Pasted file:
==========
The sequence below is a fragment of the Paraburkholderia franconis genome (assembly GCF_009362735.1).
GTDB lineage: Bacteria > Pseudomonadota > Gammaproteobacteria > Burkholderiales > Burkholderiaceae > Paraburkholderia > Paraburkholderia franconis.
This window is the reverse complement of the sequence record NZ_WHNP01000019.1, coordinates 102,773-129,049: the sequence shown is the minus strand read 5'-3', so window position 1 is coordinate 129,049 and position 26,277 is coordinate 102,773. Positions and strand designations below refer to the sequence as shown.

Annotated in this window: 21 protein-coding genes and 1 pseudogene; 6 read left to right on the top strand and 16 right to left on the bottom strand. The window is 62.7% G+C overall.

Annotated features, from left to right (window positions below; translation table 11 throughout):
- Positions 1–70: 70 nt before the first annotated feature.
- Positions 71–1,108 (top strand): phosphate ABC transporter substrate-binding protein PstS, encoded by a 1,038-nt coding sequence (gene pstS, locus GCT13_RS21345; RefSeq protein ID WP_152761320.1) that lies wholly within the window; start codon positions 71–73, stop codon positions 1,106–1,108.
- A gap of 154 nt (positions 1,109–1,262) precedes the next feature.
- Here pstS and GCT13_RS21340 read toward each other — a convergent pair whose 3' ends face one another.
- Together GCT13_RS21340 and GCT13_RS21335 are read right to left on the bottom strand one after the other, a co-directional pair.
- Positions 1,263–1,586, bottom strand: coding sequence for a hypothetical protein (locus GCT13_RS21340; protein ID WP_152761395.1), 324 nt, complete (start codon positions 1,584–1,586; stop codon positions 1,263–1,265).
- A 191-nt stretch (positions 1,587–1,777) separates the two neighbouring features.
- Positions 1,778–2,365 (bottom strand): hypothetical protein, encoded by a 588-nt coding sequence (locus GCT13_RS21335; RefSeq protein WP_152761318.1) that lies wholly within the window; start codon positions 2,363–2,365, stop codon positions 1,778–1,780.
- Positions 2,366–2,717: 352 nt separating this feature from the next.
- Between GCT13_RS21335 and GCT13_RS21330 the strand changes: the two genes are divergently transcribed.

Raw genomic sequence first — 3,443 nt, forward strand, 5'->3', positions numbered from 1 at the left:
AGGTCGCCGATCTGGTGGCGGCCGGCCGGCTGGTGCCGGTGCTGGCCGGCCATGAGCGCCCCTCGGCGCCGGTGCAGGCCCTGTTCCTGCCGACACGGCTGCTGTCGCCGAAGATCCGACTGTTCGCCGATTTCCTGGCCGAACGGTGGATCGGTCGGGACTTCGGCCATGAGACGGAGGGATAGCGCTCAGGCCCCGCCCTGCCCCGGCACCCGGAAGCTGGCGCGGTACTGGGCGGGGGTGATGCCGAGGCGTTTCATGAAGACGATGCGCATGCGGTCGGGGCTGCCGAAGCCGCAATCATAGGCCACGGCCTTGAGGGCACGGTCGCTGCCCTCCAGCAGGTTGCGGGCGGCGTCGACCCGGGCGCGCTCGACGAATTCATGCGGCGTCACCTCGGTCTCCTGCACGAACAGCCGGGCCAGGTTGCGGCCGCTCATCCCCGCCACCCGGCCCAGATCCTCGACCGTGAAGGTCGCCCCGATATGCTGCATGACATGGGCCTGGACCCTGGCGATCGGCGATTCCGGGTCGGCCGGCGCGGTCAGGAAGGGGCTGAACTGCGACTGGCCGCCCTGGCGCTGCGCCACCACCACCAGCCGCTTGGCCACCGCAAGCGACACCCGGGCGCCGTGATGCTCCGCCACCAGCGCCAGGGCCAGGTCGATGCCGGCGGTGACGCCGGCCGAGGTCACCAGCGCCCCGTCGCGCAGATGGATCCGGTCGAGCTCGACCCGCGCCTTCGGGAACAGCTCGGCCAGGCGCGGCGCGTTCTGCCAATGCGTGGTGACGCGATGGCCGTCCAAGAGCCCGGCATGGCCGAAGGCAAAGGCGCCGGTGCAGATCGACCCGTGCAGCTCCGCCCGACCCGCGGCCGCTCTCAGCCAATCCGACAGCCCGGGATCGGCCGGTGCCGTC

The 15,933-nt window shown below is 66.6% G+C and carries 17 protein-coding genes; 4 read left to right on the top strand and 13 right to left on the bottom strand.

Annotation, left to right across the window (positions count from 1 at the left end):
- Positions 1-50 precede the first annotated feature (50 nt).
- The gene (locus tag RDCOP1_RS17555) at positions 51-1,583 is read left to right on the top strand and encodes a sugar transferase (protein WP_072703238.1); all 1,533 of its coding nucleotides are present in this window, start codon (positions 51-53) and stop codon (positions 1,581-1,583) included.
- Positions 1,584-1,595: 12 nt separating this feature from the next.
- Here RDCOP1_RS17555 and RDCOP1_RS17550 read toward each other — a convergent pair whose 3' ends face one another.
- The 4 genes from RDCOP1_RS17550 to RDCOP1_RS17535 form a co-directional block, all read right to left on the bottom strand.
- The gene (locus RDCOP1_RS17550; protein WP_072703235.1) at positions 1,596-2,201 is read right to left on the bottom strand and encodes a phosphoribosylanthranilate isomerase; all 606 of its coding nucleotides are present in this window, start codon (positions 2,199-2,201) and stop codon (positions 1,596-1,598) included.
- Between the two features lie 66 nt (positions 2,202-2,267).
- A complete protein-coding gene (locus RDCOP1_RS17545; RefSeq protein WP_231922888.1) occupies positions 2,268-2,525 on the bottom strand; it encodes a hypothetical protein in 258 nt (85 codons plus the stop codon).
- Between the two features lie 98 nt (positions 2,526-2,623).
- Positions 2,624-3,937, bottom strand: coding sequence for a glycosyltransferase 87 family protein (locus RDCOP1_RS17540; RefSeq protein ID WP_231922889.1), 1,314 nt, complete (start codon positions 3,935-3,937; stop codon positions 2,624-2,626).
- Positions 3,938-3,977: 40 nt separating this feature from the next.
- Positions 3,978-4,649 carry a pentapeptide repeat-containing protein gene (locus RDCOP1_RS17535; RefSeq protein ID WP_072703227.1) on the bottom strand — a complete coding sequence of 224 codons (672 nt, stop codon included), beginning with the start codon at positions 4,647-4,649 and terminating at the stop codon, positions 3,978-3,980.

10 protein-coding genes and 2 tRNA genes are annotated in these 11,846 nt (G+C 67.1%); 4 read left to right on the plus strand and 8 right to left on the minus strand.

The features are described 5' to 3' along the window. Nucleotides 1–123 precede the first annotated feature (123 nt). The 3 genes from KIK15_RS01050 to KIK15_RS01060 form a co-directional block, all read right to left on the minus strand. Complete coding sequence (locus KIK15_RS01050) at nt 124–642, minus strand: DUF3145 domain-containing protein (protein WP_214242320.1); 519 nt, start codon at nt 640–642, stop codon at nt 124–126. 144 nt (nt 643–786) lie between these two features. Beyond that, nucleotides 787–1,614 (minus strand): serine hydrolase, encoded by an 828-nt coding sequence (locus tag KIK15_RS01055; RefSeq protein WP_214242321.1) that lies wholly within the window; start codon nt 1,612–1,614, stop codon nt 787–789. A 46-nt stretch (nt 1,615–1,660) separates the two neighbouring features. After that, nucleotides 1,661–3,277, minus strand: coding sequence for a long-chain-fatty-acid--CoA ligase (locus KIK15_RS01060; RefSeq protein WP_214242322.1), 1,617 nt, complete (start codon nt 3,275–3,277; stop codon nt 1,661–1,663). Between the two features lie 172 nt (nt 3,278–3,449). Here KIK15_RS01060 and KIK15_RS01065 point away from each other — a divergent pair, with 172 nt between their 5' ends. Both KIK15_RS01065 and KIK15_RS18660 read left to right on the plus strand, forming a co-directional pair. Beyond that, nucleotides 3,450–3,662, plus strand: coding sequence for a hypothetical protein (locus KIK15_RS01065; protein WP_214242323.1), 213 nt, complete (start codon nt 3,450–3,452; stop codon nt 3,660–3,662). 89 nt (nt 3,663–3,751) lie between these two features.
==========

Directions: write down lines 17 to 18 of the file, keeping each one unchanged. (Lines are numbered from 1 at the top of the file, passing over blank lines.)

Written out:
AGGTCGCCGATCTGGTGGCGGCCGGCCGGCTGGTGCCGGTGCTGGCCGGCCATGAGCGCCCCTCGGCGCCGGTGCAGGCCCTGTTCCTGCCGACACGGCTGCTGTCGCCGAAGATCCGACTGTTCGCCGATTTCCTGGCCGAACGGTGGATCGGTCGGGACTTCGGCCATGAGACGGAGGGATAGCGCTCAGGCCCCGCCCTGCCCCGGCACCCGGAAGCTGGCGCGGTACTGGGCGGGGGTGATGCCGAGGCGTTTCATGAAGACGATGCGCATGCGGTCGGGGCTGCCGAAGCCGCAATCATAGGCCACGGCCTTGAGGGCACGGTCGCTGCCCTCCAGCAGGTTGCGGGCGGCGTCGACCCGGGCGCGCTCGACGAATTCATGCGGCGTCACCTCGGTCTCCTGCACGAACAGCCGGGCCAGGTTGCGGCCGCTCATCCCCGCCACCCGGCCCAGATCCTCGACCGTGAAGGTCGCCCCGATATGCTGCATGACATGGGCCTGGACCCTGGCGATCGGCGATTCCGGGTCGGCCGGCGCGGTCAGGAAGGGGCTGAACTGCGACTGGCCGCCCTGGCGCTGCGCCACCACCACCAGCCGCTTGGCCACCGCAAGCGACACCCGGGCGCCGTGATGCTCCGCCACCAGCGCCAGGGCCAGGTCGATGCCGGCGGTGACGCCGGCCGAGGTCACCAGCGCCCCGTCGCGCAGATGGATCCGGTCGAGCTCGACCCGCGCCTTCGGGAACAGCTCGGCCAGGCGCGGCGCGTTCTGCCAATGCGTGGTGACGCGATGGCCGTCCAAGAGCCCGGCATGGCCGAAGGCAAAGGCGCCGGTGCAGATCGACCCGTGCAGCTCCGCCCGACCCGCGGCCGCTCTCAGCCAATCCGACAGCCCGGGATCGGCCGGTGCCGTC

The 15,933-nt window shown below is 66.6% G+C and carries 17 protein-coding genes; 4 read left to right on the top strand and 13 right to left on the bottom strand.